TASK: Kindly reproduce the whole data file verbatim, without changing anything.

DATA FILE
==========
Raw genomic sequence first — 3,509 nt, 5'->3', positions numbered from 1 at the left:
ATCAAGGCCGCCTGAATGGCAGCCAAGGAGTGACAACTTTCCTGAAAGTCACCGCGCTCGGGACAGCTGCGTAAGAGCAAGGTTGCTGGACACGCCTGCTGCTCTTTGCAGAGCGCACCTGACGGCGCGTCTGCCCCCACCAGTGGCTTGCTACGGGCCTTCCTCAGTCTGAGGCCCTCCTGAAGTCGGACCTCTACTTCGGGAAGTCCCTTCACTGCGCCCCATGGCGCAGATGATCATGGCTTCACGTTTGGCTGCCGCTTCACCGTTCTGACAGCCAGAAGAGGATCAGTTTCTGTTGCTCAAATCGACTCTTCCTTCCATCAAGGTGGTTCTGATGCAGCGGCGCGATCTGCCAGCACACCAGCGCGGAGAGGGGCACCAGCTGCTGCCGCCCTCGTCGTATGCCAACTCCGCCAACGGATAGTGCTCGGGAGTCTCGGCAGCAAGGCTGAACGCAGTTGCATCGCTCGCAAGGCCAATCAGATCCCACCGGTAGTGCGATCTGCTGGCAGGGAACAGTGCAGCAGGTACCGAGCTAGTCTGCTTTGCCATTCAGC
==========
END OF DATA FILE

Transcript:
Raw genomic sequence first — 3,509 nt, 5'->3', positions numbered from 1 at the left:
ATCAAGGCCGCCTGAATGGCAGCCAAGGAGTGACAACTTTCCTGAAAGTCACCGCGCTCGGGACAGCTGCGTAAGAGCAAGGTTGCTGGACACGCCTGCTGCTCTTTGCAGAGCGCACCTGACGGCGCGTCTGCCCCCACCAGTGGCTTGCTACGGGCCTTCCTCAGTCTGAGGCCCTCCTGAAGTCGGACCTCTACTTCGGGAAGTCCCTTCACTGCGCCCCATGGCGCAGATGATCATGGCTTCACGTTTGGCTGCCGCTTCACCGTTCTGACAGCCAGAAGAGGATCAGTTTCTGTTGCTCAAATCGACTCTTCCTTCCATCAAGGTGGTTCTGATGCAGCGGCGCGATCTGCCAGCACACCAGCGCGGAGAGGGGCACCAGCTGCTGCCGCCCTCGTCGTATGCCAACTCCGCCAACGGATAGTGCTCGGGAGTCTCGGCAGCAAGGCTGAACGCAGTTGCATCGCTCGCAAGGCCAATCAGATCCCACCGGTAGTGCGATCTGCTGGCAGGGAACAGTGCAGCAGGTACCGAGCTAGTCTGCTTTGCCATTCAGC